“People don’t understand that caffeine is an actual drug,” says Bivens. “It’s not Kool-Aid.”
There is perhaps no mind-altering substance as tightly woven into the fabric of daily life than caffeine. Nearly 80 percent of adults in the U.S. consume caffeine, in some form, every day. Coffee is the primary caffeine-delivery mechanism for many people—two thirds of American adults drink it every day—and many consider it an indispensable part of daily life. T-shirts and, naturally, coffee mugs exclaim, “Not before I’ve had my coffee” or “But first, coffee,” as if the travails of everyday living are impossible without a morning cup of joe. For some, coffee even serves as a handy substitute for having a personality. Whether it’s new mothers who think they should have a priority line at Starbucks; snobs who traffic exclusively in organic, sustainably grown fair-trade beans; or Zoomers sharing their insane coffee concoctions on TikTok, conspicuous coffee consumption is a cultural signifier. Entire human interactions—the coffee date, the coffee break at work, the post-dinner mug—revolve around its ingestion.
(Coffee alone cannot quench our cultural thirst for caffeine. Energy drinks are a fraction the size of the coffee market, but Americans still spend almost $14 billion a year on them, and the category is rapidly growing.)
So ubiquitous is caffeine in our culture that it doesn’t even register to people as a drug. Step out of the office for a midafternoon cigarette and people might look at you askance. Get caught doing a bump of coke in the office bathroom as a midday pick-me-up and it’s grounds for immediate termination. But slam a Monster or a quad-shot Americano at work and people will think you’re a go-getter.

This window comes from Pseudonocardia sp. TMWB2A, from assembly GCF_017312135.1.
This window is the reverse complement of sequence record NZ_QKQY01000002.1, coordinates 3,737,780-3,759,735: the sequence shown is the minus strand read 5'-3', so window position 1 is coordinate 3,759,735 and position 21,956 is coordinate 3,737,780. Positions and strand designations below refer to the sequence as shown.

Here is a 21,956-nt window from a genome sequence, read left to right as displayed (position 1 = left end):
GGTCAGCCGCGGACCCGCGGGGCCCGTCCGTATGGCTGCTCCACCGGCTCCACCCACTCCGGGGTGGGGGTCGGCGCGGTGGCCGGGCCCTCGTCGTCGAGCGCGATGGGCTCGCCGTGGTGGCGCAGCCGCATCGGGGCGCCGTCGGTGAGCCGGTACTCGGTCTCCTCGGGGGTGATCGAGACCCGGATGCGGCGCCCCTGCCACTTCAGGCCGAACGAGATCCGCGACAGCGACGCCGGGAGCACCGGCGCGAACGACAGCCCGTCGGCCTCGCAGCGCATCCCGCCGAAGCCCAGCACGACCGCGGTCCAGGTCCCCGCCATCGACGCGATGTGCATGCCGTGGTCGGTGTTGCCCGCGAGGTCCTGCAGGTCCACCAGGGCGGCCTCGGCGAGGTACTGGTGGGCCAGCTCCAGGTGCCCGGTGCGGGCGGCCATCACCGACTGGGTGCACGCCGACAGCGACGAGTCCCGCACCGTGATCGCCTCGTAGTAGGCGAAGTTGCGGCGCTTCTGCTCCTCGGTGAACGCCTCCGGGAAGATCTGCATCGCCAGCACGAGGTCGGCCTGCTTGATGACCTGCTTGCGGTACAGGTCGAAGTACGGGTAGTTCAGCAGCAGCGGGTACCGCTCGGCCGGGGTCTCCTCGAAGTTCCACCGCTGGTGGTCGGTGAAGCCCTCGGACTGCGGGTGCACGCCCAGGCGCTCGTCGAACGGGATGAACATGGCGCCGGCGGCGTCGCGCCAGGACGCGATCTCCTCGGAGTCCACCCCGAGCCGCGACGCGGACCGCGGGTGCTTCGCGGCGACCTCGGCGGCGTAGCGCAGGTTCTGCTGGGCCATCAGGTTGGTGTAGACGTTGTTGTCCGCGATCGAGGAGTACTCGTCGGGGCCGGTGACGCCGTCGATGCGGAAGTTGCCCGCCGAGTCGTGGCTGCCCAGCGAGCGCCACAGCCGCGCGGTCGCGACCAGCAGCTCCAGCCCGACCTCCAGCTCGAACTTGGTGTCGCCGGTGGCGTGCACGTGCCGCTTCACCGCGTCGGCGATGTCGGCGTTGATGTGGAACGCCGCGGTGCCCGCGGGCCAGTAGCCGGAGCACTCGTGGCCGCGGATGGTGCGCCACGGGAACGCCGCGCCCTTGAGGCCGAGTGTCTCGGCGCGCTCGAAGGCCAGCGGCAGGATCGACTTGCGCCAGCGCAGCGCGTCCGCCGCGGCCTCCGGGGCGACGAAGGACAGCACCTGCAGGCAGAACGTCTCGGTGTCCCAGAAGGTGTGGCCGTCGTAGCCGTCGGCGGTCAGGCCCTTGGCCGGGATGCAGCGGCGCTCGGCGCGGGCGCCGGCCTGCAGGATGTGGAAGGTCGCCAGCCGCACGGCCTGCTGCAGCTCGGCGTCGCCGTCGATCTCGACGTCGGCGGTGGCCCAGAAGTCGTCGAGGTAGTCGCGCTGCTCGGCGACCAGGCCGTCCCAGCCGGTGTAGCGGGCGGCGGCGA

That perception is increasingly being challenged by a small but growing choir of laypeople and experts making a concerted effort to raise awareness about the potential downsides of caffeine dependence. “Caffeine is wildly misunderstood, especially with primarily anxiety-prone people,” says Mark Johnson, a thirty-four-year-old video producer in Greenville, South Carolina.
Johnson’s recovery from caffeine started three years ago, when he began to suspect coffee was the source of his personal and professional problems. A commercial videographer, he creates TV spots and YouTube videos for major brands. The hours are long and, at the time, Johnson was creatively unfulfilled and felt he was burning out. He used caffeine to power through his work, drinking multiple Bang energy drinks a day on top of his morning cup of coffee. “I felt terrible all the time,” he says. During particularly acute periods of anxiety, Johnson would experience derealization, a sense of detachment from one’s surroundings—or the dreadful feeling that the physical world, as you perceive it, is not in fact actually there. He investigated the causes of his anxiety and eventually discovered r/decaf, a Reddit forum for people struggling with caffeine.
Thus began cycles of quitting, withdrawal, and relapse whenever he needed to crank out a project at work. The first time he suffered withdrawal from caffeine, Johnson slept more than fourteen hours a day for a week and felt suicidal. “I’m not a naturally depressed person, but I laid around all day,” he says. “You feel like there is no point to life.”